This question has been sent in by Apple, who can not access the Newsgroup at the moment:
_______
Take a look at the following sentences.
(1) My brother wanted to be a teacher and I wanted be one too.
(2) My brothers wanted to be teachers and we wanted to be ones too.

Is (2) correct?
If not, why not? The plural form "ones" always needs a determiner "the". Is this it?
We just tell the students this rule?
Original Post
The plural of the pronoun "one" – "ones" – does not always need a determiner, although it very frequently does occur with "the," as in:

"¢ Bob likes those doughnuts, but the ones that I like have cinnamon sugar.
"¢ The professor asked the students who were not taking the entrance exam to leave. He asked the ones who were taking the entrance exam to stay.

"The ones" in the sentences above refer to specific plural count nouns.

Here are some examples with "ones" without "the." These refer to generalizations of plural count nouns:

"¢ Her memories of her childhood are happy ones.
"¢ Sally always buys brown eggs, but I always buy white ones.
"¢ There were several dresses in her closet – cotton ones and silk ones – but no jeans.

"¢ Their problems were ones that could not be solved easily.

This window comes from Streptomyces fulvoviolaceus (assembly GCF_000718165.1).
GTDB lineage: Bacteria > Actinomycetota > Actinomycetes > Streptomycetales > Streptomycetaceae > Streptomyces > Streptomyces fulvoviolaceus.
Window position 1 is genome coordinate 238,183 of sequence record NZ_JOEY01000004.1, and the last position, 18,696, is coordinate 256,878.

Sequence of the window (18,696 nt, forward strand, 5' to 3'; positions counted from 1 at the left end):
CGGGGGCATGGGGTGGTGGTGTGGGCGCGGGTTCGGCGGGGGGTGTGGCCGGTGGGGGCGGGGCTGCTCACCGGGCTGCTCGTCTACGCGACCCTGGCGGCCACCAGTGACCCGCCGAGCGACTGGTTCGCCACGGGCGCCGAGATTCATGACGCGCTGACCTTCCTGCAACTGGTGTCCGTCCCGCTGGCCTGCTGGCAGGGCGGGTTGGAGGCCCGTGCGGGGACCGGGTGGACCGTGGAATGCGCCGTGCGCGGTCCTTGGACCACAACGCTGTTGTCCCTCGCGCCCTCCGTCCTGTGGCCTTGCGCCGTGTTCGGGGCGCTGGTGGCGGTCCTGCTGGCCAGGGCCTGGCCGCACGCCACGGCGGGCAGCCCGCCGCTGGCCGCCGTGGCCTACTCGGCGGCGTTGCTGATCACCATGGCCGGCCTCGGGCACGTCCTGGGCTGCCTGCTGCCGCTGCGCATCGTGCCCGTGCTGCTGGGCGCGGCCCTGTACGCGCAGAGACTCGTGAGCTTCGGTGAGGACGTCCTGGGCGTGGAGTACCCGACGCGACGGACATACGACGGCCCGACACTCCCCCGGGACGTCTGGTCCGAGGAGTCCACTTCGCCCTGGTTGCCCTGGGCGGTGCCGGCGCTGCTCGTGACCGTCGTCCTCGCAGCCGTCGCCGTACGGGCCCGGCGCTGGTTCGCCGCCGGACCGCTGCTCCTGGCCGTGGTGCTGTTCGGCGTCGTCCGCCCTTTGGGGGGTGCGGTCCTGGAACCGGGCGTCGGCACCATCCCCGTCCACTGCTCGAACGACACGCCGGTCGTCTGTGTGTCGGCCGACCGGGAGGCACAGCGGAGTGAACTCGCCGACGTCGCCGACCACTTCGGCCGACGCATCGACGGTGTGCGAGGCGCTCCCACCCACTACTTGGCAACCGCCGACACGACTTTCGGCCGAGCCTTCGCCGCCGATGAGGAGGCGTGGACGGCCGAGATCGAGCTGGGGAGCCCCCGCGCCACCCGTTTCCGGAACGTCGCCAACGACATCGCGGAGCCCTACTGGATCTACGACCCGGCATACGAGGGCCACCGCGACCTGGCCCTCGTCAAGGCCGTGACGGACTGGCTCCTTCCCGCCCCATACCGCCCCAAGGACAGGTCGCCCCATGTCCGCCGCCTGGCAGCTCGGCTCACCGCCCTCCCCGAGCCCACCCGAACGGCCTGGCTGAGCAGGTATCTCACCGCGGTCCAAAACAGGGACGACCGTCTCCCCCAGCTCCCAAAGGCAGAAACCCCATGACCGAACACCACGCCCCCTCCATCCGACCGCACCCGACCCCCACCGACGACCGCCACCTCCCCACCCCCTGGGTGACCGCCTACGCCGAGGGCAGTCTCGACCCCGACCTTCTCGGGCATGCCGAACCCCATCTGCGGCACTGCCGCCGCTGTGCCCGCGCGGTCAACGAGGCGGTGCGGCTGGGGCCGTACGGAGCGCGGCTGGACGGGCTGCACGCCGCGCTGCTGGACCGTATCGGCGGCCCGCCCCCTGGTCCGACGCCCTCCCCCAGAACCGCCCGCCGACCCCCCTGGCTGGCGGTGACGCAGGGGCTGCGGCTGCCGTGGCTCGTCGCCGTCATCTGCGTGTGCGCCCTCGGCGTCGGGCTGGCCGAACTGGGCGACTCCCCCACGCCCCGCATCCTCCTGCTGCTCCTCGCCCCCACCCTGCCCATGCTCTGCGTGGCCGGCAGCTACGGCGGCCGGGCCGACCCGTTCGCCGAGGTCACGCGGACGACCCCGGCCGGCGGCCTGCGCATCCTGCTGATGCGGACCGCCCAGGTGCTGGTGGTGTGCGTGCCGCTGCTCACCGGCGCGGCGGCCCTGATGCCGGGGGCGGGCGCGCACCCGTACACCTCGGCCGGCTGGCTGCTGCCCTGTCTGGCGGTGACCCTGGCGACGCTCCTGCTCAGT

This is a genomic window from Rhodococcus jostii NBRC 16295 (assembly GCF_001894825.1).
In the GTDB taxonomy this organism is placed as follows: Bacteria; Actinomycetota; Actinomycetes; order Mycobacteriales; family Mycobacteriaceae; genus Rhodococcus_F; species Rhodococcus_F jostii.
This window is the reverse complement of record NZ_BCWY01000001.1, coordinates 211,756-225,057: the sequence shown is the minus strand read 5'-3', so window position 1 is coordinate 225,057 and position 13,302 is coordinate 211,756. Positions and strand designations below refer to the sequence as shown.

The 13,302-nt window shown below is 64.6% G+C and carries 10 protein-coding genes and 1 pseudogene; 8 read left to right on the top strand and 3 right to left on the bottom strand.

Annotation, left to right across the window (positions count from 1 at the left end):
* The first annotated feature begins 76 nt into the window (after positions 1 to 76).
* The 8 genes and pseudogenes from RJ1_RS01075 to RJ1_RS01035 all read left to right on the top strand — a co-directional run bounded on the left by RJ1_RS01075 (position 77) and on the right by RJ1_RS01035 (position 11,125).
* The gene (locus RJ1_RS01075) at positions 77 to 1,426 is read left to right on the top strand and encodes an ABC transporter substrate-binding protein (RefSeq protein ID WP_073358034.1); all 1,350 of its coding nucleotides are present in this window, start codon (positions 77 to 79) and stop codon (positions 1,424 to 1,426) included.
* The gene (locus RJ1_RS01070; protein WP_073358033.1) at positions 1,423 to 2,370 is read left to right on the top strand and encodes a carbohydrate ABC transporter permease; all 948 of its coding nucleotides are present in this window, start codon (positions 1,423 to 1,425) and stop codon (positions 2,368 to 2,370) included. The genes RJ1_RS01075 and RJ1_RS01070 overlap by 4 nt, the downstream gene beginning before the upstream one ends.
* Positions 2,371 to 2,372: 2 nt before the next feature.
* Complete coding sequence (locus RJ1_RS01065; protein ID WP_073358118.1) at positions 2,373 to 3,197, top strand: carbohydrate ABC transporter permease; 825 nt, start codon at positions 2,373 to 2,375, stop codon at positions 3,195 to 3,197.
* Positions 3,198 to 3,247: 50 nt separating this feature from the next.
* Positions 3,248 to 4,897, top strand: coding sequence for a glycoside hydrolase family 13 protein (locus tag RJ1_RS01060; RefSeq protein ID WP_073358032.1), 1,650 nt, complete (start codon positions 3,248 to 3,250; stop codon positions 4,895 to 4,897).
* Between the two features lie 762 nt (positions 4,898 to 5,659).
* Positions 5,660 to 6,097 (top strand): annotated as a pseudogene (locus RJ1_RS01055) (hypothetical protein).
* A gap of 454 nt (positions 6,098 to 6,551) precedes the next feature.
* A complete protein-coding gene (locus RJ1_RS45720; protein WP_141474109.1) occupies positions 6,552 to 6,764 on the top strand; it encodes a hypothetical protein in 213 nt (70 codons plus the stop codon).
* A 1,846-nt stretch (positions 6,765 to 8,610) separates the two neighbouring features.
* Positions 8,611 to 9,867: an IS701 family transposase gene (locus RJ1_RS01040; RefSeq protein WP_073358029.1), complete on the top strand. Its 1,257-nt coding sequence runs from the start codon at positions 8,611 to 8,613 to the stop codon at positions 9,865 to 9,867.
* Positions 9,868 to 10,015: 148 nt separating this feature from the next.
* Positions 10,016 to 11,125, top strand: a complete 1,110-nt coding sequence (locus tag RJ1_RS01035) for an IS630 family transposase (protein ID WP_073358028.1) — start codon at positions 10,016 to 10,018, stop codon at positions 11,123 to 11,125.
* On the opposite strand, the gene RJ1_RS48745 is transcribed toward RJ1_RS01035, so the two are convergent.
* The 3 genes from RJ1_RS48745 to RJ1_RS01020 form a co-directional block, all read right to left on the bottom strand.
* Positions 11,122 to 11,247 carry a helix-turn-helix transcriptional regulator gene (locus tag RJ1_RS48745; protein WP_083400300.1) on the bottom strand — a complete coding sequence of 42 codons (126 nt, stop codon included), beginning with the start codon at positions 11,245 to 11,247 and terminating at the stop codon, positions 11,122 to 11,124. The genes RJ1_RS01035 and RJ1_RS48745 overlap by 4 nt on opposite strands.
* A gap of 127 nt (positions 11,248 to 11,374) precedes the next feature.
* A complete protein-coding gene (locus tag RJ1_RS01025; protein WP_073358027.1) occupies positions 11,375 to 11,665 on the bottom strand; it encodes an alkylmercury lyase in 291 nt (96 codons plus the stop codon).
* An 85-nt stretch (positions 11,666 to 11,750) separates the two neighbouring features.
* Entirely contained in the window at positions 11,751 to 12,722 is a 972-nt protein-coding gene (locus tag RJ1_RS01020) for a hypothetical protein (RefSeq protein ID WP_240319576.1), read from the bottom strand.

"¢ They looked like good people, ones we could trust.
"¢ There were all kinds of hair styles at the beauty show: long ones and short ones, purple ones and green ones, ones that looked like the girl next door and ones that looked as if they came from Mars.

As in these examples, "ones" needs either a descriptive modifier in front of it or a modifying clause or phrase after it. "Ones""”unlike "one" -- does not occur alone.

You would have to change your sentence. It could be:

"¢ My brothers wanted to be teachers and we wanted to be teachers too.
"¢ My brothers just wanted to be teachers but we wanted to be extraordinary ones.
"¢ My brothers just wanted to be teachers but we wanted to be ones whom everyone admired.

Rachel

Add Reply

×
×
×
×
Link copied to your clipboard.
×